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01/09/2013

Son’s Perspective on Using VSED to Hasten Death

The following is an essay by Marc Newhouse on his mother’s use of VSED.  Marc Newhouse is a former cellist, nurse, and English teacher.  He is now a book author who blogs at Life, Death and Iguanas.

 

In April of 2010, my mother made a hard, but unquestionably
good decision.

 

She was 89, frail, almost blind, and thought she might have
Alzheimer’s.

 

The idea of a slow, relentless deterioration—especially in a
nursing home—was intolerable to her. A fine poet, she had combined wit with
reason all of her life.

 

She had also supported physician-assisted death for years.
“If my doctor cannot legally euthanize me, as I would much prefer him or her to
do, I authorize the suspension of all fluids and nourishment until I reach my
end,” she wrote in her health directive, decades before in the 80’s. And she named
me her health agent.

 

So there we were, she and I and my niece, in April of 2010,
as the doctor pronounced the sentence. Or rather, watched as I did.

 

“We’re wondering if you might be starting Alzheimer’s,” I
said, and recounted the stories of the confusion, the agitation, the odd
behavior that the family had seen.

 

“We have an agreement,” she snapped, fixing me with her blue
eyes.

 

We did. I would do anything to keep her from years of
suffering in a nursing home.

 

The problem was what. A noose? Stop all the meds? What was
the best way to achieve a good death?

 

One alternative emerged—helium. It’s legal, it’s lethal,
it’s virtually untraceable. So we three brothers had a plan: we would be there
as my mother took the bag, placed it over her head, and—with her own
hands—started the flow of helium that would end her life in seconds.

 

“That’s assisted suicide,” said my oldest brother, a
prize-winning journalist, “and whatever it is morally, it’s probably illegal.”

 

Later—he wrote an email. “I cannot and will not lie in a
court of law.”

 

Was it a threat?

 

We took it as one. And so the family erupted in rancorous
battle, and the presumed-Alzheimer’s continued.

 

Finally, we saw that there was only one alternative—one way
for my mother to sidestep the nursing home and achieve a good end.

 

VSED. That’s voluntarily stopping eating and drinking.

 

Which, initially, I thought cruel. I had been a nurse for a
decade, and the traditional wisdom is that a death by dehydration is agonizing.

 

I did the research—there were reports that it had been done,
and that it was not as uncomfortable as I had assumed.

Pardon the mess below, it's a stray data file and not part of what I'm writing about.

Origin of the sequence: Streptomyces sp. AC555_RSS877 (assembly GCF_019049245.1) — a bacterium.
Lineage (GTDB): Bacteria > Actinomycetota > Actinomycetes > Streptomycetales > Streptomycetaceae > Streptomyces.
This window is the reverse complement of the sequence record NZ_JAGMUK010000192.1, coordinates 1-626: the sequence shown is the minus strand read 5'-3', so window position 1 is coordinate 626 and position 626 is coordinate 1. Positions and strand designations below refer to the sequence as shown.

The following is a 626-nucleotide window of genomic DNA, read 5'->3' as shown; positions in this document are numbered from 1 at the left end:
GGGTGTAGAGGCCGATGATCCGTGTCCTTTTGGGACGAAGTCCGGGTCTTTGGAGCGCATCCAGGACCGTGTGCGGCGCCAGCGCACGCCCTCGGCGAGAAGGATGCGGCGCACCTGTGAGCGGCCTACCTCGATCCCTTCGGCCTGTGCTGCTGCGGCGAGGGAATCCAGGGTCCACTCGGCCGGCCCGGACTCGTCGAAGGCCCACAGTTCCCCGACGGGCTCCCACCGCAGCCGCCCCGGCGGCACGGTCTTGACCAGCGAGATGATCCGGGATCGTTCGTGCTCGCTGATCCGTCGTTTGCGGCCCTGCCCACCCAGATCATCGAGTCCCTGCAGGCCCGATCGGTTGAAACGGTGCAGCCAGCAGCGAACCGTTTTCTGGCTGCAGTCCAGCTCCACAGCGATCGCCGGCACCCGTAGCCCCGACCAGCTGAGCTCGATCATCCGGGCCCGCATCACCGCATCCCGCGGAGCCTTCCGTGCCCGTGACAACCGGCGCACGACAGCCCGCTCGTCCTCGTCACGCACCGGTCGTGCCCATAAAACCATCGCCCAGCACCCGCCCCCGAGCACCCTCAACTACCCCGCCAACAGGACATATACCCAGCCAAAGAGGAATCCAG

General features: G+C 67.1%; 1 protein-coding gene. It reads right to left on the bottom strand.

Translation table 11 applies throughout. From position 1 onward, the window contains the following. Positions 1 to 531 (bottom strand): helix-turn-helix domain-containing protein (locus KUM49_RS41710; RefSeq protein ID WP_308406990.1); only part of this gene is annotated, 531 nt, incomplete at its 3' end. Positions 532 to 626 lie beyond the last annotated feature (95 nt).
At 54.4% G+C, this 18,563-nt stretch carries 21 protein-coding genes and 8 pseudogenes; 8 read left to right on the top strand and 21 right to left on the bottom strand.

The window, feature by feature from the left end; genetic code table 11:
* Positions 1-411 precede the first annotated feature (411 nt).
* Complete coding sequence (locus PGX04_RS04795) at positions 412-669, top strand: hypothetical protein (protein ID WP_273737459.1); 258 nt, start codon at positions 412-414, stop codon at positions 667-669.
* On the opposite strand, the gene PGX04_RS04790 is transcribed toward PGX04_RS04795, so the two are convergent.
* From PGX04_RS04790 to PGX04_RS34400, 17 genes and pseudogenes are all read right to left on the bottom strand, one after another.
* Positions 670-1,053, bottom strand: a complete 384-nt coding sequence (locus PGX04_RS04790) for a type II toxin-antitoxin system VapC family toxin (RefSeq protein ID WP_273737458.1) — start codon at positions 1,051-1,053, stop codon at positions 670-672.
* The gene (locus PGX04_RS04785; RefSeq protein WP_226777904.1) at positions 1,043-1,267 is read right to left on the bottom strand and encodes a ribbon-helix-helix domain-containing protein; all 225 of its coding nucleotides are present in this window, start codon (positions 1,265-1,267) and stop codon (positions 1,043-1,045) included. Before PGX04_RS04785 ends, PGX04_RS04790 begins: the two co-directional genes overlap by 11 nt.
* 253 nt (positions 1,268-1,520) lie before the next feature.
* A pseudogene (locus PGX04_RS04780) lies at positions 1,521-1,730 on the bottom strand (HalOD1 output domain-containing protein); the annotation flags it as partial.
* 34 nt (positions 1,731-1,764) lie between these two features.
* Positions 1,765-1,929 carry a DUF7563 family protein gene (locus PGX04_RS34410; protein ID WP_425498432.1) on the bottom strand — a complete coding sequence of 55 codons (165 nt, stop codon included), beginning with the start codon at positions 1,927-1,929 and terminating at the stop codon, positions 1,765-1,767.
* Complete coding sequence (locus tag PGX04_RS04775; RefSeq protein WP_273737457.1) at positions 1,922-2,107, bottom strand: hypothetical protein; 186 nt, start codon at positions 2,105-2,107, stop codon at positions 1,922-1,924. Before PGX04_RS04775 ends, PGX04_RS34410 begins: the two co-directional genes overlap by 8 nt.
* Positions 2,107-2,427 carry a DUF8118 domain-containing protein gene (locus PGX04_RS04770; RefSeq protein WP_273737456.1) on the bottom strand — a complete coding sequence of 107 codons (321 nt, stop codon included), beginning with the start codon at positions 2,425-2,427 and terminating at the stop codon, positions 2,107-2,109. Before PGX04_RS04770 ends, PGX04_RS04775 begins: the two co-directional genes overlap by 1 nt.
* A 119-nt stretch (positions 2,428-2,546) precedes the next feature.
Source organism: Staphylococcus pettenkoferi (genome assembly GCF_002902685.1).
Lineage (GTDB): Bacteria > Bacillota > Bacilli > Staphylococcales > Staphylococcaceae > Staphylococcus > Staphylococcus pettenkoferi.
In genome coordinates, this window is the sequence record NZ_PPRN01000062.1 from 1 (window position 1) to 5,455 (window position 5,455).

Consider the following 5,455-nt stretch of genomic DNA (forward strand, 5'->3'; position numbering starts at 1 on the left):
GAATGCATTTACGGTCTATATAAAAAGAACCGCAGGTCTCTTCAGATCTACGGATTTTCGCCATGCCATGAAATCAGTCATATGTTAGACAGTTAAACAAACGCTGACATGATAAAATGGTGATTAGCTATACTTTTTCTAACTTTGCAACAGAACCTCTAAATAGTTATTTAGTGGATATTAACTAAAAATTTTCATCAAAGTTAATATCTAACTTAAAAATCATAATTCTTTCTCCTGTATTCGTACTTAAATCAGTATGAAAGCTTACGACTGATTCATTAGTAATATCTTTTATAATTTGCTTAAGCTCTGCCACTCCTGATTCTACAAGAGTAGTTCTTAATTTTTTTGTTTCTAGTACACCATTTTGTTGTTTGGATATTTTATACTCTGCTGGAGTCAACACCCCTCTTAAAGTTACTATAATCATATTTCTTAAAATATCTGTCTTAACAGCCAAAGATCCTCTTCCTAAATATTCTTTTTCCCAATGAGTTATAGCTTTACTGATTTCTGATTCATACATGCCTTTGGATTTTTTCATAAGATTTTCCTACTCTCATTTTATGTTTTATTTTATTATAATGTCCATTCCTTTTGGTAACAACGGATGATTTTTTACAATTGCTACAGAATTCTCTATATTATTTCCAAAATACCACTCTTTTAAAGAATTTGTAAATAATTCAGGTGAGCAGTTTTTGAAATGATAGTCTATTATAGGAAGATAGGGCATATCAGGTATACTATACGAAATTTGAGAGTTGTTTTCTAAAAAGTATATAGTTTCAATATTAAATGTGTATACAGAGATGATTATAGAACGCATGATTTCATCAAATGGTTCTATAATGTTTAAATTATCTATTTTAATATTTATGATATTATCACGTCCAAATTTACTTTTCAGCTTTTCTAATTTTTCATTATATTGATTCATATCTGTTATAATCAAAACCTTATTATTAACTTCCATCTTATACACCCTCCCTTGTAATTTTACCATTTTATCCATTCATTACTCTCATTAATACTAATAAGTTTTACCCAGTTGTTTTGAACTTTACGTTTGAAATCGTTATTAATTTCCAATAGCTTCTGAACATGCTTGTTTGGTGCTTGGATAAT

It took a few days of scrambling, but at last we found a
doctor who would support my mother’s decision. The doctor handed me a box of
Kleenex as my mother matter-of-factly said, “I know that I might have a few
more years, that this could be depression and not Alzheimer’s. But so what? I’d
still be blind, not able to move, not able to read or write. Most of my old
friends are gone, and my younger ones are busy.”

 

The doctor wrote a consult for hospice—they came immediately
that day, and proved to be the best team of health professionals I have ever
seen.

 

“Has anyone ever done this before,” I asked the nurse, on
the fifth day of the fast. “Have you ever seen this?”

 

“No,” she said. “Someone essentially healthy, without an
underlying disease condition like cancer, who just decides to stop eating and
drinking—no, I’ve never seen it.”

 

I had read that the body might produce endorphins after the
third day of the fast. I had also read that the sensation of thirst and hunger
fade and perhaps disappear after the third or fourth day.

 

My mother disputed that. But she also said, “it hasn’t been
too bad,” when someone asked her what it was like, to be five days without food
or drink.

 

The last week of her life had a serenity and depth that
affected everybody—even the man who came to pick up her corpse; he heard the
story, shook his head, and said, “that’s the way I want to go.”

 

She said farewell to her friends, she resolved three
unfinished pieces of business, and then, on the eighth day of her fast, she
fell into a coma.

 

And died three days later.

 

Death changes us all. And a mother’s death has a special
power.

 

“You’re the best writer in the family,” she had once said to
me. And so, when the ax fell and I lost my job, I did what the family
does—write.

 

I wrote a 35-page manual called Cheat the Nursing Home
on the process—step by step—of doing what she had done. I wrote a memoir  called Life, Death and Iguanas  on her life and death.

 

Mostly, I thought about the life she had lived, and the
lives she had left.

 

She had always stirred around, been active in the community,
given more than she had taken. And so she would want me to tell you—there’s a
comfortable, legal, morally-acceptable way to die.

 

And no, you don’t have to suffer the indignity of a nursing
home. You can do it as I did it: at home, with your family and pets beside you,
at the time of your choosing.

 

You can have a great death.

 

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